• Funding for neglected tropical diseases (NTDs) totals $114.5 million, an increase of $7 million (7%) compared to the FY22 enacted level ($107.5 million).
  • The request also included $10 million for a newly established Health Resilience Fund to “support cross-cutting health systems strengthening in challenging environments or countries emerging from crisis.”

Centers for Disease Control and Prevention (CDC): Funding for global health provided to the CDC totals $748 million, an increase of $101 million (16%) above the FY22 enacted level ($647 million), almost all of which ($100 million) is to support global health security activities; all other areas declined slightly except for parasitic diseases funding. The FY23 request also included mandatory funding to support pandemic preparedness activities at the CDC (see below).

National Institutes of Health (NIH) [i]: Funding for the Fogarty International Center (FIC) at NIH totals $96 million, $9 million (10%) above the FY22 enacted level ($87 million).

Mandatory Funding for Pandemic Preparedness: The FY23 budget request proposes to establish mandatory funding to support both domestic and international pandemic preparedness efforts including $6.5 billion at USAID and the State Department as well as significant additional resources at CDC (it is not possible to determine a specific amount for global activities at the CDC as some funding is designated to support both global and domestic efforts; the table below highlights funding that was designated as either 1) specifically for global efforts, or 2) could potentially be used to support global activities).

Resources:

Table 1 below compares global health funding in the FY 2023 request to the FY 2022 enacted funding amounts as outlined in the  “Consolidated Appropriations Act, 2022” (P.L. 117-103; KFF summary here). Note that total funding for global health is not currently available as some funding amounts provided through USAID, the Department of Health and Human Services (DHHS), and the Department of Defense (DoD) are not yet available. Table 2 below details mandatory funding for pandemic preparedness through the Department of State, USAID, and the Centers for Disease Control and Prevention in the FY 2023 request. The tables can be downloaded here.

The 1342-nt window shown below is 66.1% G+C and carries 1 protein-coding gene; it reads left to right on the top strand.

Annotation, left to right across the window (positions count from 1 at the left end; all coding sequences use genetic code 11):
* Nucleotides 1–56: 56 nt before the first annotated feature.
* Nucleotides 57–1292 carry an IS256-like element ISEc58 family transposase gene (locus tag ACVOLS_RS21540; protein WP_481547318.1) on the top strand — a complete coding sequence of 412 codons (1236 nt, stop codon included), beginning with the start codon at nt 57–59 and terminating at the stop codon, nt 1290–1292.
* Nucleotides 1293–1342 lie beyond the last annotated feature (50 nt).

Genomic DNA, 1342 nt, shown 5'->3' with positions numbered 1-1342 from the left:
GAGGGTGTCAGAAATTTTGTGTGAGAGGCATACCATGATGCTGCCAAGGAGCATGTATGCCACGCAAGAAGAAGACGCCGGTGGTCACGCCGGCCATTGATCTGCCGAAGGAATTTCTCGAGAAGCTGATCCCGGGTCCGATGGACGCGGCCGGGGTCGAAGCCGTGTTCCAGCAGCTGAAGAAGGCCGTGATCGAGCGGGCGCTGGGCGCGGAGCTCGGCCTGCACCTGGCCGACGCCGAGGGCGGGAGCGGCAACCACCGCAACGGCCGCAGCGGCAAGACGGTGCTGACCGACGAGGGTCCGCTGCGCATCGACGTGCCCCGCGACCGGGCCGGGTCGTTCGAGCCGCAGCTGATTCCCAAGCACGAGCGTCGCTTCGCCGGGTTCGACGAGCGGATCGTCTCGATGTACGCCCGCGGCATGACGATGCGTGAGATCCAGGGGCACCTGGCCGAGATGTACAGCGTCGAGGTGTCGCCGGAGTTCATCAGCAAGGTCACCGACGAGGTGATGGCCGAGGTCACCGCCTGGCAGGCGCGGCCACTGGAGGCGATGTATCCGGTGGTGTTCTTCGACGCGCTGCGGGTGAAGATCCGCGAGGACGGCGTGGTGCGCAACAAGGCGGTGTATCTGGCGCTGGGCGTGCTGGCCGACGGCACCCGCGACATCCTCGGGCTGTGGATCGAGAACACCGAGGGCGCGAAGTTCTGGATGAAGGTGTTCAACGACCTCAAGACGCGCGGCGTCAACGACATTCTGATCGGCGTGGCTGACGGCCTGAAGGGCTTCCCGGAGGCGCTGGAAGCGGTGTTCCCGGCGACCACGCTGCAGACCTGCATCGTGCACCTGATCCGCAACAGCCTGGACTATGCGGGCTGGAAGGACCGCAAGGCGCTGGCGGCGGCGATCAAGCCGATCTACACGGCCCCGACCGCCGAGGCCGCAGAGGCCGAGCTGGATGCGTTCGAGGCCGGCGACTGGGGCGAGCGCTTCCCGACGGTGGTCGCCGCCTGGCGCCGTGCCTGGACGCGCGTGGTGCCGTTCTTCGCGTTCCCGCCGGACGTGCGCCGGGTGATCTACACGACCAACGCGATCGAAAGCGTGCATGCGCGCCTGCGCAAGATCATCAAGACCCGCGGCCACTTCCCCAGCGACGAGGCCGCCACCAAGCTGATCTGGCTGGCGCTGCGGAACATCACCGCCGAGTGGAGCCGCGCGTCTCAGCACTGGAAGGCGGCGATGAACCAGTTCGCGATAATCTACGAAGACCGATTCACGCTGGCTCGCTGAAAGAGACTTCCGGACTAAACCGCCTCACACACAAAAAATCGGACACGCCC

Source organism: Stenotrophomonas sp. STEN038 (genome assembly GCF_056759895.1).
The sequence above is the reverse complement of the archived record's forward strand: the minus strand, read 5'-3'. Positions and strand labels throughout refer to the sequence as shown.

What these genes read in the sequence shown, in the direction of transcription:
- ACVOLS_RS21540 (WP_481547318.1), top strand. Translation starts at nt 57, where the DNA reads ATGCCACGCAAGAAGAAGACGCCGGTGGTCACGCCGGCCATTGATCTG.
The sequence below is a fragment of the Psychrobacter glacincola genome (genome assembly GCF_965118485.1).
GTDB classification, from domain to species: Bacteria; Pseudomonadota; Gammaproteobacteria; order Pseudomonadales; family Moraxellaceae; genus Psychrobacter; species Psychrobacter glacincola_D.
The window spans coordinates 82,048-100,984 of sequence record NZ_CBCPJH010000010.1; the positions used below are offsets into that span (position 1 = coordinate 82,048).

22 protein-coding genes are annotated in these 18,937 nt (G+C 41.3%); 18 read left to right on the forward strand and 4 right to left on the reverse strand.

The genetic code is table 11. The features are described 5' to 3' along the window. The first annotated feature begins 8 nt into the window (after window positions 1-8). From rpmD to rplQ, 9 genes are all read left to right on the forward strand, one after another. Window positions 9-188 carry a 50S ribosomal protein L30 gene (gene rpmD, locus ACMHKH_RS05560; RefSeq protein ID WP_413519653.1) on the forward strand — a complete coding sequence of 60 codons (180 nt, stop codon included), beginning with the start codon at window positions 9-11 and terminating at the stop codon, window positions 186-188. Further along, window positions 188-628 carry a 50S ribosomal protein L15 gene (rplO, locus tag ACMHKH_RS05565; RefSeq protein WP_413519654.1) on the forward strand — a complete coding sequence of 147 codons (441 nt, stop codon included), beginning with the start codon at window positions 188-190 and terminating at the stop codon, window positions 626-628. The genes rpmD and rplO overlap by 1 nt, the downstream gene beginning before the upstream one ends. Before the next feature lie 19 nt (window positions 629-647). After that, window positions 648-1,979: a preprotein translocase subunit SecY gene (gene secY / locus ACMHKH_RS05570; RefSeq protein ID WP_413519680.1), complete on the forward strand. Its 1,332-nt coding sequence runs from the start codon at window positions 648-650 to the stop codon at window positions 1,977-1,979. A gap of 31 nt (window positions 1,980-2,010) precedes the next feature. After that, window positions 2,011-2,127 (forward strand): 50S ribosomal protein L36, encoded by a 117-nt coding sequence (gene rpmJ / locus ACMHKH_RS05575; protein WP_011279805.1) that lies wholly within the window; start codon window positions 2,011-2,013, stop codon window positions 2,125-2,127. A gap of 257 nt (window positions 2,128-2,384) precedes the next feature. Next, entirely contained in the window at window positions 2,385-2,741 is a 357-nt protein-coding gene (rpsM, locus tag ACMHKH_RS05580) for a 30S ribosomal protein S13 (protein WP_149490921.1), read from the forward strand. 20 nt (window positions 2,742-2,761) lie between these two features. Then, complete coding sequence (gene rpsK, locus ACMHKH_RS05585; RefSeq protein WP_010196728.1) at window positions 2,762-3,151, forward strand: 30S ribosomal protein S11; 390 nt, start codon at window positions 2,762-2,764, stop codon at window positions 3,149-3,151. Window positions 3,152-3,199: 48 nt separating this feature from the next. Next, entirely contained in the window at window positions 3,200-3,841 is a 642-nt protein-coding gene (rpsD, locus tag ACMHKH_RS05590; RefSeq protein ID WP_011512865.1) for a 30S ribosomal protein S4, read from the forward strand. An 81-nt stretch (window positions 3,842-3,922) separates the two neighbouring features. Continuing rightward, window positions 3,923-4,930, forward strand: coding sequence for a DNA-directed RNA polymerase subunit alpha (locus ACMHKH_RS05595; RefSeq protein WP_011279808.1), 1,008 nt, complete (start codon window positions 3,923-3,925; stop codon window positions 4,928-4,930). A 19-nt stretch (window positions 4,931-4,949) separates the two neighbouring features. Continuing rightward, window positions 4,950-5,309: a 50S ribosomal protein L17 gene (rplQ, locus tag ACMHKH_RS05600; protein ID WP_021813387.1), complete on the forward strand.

See the KFF budget tracker for details on historical annual appropriations, including Senate and House amounts, for global health programs.

Table 1: KFF Analysis of Global Health Funding in the FY23 Budget Request
Department / Agency / Area FY22
Omnibusi
(millions)
FY23
Request
(millions)
Difference:
FY23 Request –
FY22 Omnibus
State, Foreign Operations, and Related Programs (SFOPs) – Global Health
HIV/AIDS $4,720.0 $4,700.0 $-20
 (-0.4%)
State Department $4,390.0 $4,370.0 $-20
(-0.5%)
USAID $330.0 $330.0 $0
(0%)
of which Microbicides $45.0 $45.0 $0
(0%)
Global Fund $1,560.0 $2,000.0 $440
 (28.2%)
Tuberculosisii
Global Health Programs (GHP) account $371.1 $350.0 $-21.1
(-5.7%)
Economic Support Fund (ESF) account Not specified Not specified
Malaria $775.0 $780.0 $5
 (0.6%)
Maternal & Child Health (MCH)ii
GHP account $890.0 $879.5 $-10.5
(-1.2%)
of which Gavi $290.0 $290.0 $0
(0%)
of which Polio $75.0 Not specified